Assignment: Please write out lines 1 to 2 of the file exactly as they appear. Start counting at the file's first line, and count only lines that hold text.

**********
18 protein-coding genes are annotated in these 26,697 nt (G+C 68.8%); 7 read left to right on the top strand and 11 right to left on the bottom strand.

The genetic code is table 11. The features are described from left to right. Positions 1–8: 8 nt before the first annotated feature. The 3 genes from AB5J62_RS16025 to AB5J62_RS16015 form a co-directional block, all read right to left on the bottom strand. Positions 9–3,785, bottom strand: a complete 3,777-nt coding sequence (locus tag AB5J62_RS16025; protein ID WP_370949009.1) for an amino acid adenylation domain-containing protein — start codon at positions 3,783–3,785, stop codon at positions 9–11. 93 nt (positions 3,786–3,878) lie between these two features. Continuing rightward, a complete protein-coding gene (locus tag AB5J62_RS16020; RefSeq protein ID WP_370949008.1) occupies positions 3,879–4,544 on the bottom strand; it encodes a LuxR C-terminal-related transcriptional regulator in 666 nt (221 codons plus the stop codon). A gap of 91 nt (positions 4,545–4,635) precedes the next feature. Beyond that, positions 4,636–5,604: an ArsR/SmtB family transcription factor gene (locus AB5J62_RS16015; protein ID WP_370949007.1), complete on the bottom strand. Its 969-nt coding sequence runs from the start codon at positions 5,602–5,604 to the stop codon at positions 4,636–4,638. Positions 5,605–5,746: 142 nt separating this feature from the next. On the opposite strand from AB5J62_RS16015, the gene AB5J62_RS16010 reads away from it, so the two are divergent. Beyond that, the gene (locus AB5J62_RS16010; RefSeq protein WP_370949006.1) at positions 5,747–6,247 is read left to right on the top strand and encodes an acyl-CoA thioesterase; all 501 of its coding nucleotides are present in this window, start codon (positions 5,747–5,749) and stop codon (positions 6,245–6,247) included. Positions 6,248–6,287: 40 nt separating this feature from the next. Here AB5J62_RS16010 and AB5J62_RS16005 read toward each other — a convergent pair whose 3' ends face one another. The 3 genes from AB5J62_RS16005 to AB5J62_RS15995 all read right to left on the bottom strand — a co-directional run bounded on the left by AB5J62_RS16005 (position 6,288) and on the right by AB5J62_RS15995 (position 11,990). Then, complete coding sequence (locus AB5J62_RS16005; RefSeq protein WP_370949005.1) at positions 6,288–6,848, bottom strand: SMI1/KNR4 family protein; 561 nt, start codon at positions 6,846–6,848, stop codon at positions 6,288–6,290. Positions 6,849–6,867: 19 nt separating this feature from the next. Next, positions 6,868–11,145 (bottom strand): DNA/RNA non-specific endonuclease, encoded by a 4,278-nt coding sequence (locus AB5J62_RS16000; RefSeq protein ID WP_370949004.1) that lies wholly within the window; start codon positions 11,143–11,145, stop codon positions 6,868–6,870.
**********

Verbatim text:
18 protein-coding genes are annotated in these 26,697 nt (G+C 68.8%); 7 read left to right on the top strand and 11 right to left on the bottom strand.

The genetic code is table 11. The features are described from left to right. Positions 1–8: 8 nt before the first annotated feature. The 3 genes from AB5J62_RS16025 to AB5J62_RS16015 form a co-directional block, all read right to left on the bottom strand. Positions 9–3,785, bottom strand: a complete 3,777-nt coding sequence (locus tag AB5J62_RS16025; protein ID WP_370949009.1) for an amino acid adenylation domain-containing protein — start codon at positions 3,783–3,785, stop codon at positions 9–11. 93 nt (positions 3,786–3,878) lie between these two features. Continuing rightward, a complete protein-coding gene (locus tag AB5J62_RS16020; RefSeq protein ID WP_370949008.1) occupies positions 3,879–4,544 on the bottom strand; it encodes a LuxR C-terminal-related transcriptional regulator in 666 nt (221 codons plus the stop codon). A gap of 91 nt (positions 4,545–4,635) precedes the next feature. Beyond that, positions 4,636–5,604: an ArsR/SmtB family transcription factor gene (locus AB5J62_RS16015; protein ID WP_370949007.1), complete on the bottom strand. Its 969-nt coding sequence runs from the start codon at positions 5,602–5,604 to the stop codon at positions 4,636–4,638. Positions 5,605–5,746: 142 nt separating this feature from the next. On the opposite strand from AB5J62_RS16015, the gene AB5J62_RS16010 reads away from it, so the two are divergent. Beyond that, the gene (locus AB5J62_RS16010; RefSeq protein WP_370949006.1) at positions 5,747–6,247 is read left to right on the top strand and encodes an acyl-CoA thioesterase; all 501 of its coding nucleotides are present in this window, start codon (positions 5,747–5,749) and stop codon (positions 6,245–6,247) included. Positions 6,248–6,287: 40 nt separating this feature from the next. Here AB5J62_RS16010 and AB5J62_RS16005 read toward each other — a convergent pair whose 3' ends face one another. The 3 genes from AB5J62_RS16005 to AB5J62_RS15995 all read right to left on the bottom strand — a co-directional run bounded on the left by AB5J62_RS16005 (position 6,288) and on the right by AB5J62_RS15995 (position 11,990). Then, complete coding sequence (locus AB5J62_RS16005; RefSeq protein WP_370949005.1) at positions 6,288–6,848, bottom strand: SMI1/KNR4 family protein; 561 nt, start codon at positions 6,846–6,848, stop codon at positions 6,288–6,290. Positions 6,849–6,867: 19 nt separating this feature from the next. Next, positions 6,868–11,145 (bottom strand): DNA/RNA non-specific endonuclease, encoded by a 4,278-nt coding sequence (locus AB5J62_RS16000; RefSeq protein ID WP_370949004.1) that lies wholly within the window; start codon positions 11,143–11,145, stop codon positions 6,868–6,870.